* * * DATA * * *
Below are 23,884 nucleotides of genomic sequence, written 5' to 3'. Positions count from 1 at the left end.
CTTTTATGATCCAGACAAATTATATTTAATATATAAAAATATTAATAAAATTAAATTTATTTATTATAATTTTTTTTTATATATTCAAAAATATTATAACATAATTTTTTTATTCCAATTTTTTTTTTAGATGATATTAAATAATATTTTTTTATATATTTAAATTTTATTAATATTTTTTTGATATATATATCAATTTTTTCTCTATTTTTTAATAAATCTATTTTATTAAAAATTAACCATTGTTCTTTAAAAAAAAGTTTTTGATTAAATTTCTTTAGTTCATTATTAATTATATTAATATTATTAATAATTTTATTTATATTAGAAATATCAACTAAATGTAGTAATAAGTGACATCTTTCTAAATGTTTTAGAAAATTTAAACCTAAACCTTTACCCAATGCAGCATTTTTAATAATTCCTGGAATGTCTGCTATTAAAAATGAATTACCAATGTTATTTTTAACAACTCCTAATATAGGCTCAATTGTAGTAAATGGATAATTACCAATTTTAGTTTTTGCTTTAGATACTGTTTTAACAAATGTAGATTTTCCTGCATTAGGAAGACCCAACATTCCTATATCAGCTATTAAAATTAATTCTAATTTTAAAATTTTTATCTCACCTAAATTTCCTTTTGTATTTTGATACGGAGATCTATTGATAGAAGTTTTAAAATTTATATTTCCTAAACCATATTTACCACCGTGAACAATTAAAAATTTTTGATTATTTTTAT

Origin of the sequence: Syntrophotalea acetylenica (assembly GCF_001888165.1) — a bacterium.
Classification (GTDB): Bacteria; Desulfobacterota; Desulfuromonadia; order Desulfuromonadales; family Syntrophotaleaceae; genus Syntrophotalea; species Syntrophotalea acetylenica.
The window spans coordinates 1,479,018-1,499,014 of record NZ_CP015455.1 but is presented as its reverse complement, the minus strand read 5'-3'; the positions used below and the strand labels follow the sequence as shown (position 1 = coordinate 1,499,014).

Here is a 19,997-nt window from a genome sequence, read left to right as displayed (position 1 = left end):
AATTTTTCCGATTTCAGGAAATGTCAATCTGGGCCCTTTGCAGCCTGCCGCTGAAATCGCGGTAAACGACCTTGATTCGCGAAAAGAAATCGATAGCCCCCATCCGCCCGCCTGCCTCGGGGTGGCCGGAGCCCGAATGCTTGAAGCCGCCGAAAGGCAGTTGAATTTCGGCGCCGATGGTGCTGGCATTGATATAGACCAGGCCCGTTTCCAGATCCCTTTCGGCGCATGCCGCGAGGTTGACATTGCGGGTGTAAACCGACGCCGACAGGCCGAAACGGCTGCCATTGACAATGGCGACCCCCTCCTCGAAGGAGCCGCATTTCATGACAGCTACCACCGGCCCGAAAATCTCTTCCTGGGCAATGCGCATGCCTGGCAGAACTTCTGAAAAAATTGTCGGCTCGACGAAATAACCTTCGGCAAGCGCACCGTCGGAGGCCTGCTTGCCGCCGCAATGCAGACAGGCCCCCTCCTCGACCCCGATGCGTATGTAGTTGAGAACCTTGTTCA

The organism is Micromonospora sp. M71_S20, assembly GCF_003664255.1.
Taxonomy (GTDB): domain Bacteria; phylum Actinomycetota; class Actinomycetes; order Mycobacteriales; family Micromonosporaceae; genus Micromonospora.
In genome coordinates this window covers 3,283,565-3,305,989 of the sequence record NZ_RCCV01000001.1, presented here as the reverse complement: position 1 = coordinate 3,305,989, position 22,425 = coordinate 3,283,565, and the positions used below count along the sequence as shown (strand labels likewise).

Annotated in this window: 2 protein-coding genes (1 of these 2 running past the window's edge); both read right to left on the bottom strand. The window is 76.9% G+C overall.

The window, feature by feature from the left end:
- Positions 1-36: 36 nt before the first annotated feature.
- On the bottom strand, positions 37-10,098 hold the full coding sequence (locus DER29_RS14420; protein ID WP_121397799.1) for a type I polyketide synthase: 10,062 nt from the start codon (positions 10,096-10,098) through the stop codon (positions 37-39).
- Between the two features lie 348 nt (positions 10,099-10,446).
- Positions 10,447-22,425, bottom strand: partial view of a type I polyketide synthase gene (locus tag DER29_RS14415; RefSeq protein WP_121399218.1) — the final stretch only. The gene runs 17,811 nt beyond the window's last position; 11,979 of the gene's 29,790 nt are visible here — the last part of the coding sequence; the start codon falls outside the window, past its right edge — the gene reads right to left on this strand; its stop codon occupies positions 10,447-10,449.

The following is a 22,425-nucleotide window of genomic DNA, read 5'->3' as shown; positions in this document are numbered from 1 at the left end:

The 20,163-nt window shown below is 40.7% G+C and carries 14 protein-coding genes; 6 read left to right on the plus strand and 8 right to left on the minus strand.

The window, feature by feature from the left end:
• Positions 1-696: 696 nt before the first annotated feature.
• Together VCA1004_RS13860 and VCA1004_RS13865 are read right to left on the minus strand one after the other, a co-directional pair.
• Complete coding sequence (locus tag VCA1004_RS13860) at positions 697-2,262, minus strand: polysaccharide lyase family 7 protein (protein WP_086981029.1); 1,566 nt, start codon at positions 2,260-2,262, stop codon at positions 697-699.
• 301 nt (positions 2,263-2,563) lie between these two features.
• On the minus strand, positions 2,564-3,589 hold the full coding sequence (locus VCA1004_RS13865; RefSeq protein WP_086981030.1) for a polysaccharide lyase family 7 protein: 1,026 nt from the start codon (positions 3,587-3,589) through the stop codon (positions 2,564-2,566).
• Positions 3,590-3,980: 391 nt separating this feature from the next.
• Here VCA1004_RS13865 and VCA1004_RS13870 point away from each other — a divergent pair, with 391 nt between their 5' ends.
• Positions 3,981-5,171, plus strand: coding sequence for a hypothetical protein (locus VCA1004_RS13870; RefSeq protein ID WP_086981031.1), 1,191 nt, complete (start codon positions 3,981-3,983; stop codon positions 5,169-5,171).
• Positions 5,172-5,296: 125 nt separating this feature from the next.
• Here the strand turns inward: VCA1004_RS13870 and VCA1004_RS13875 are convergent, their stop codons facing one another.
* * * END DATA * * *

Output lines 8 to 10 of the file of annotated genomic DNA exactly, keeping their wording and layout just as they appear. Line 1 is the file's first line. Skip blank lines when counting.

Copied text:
The organism is Micromonospora sp. M71_S20, assembly GCF_003664255.1.
Taxonomy (GTDB): domain Bacteria; phylum Actinomycetota; class Actinomycetes; order Mycobacteriales; family Micromonosporaceae; genus Micromonospora.
In genome coordinates this window covers 3,283,565-3,305,989 of the sequence record NZ_RCCV01000001.1, presented here as the reverse complement: position 1 = coordinate 3,305,989, position 22,425 = coordinate 3,283,565, and the positions used below count along the sequence as shown (strand labels likewise).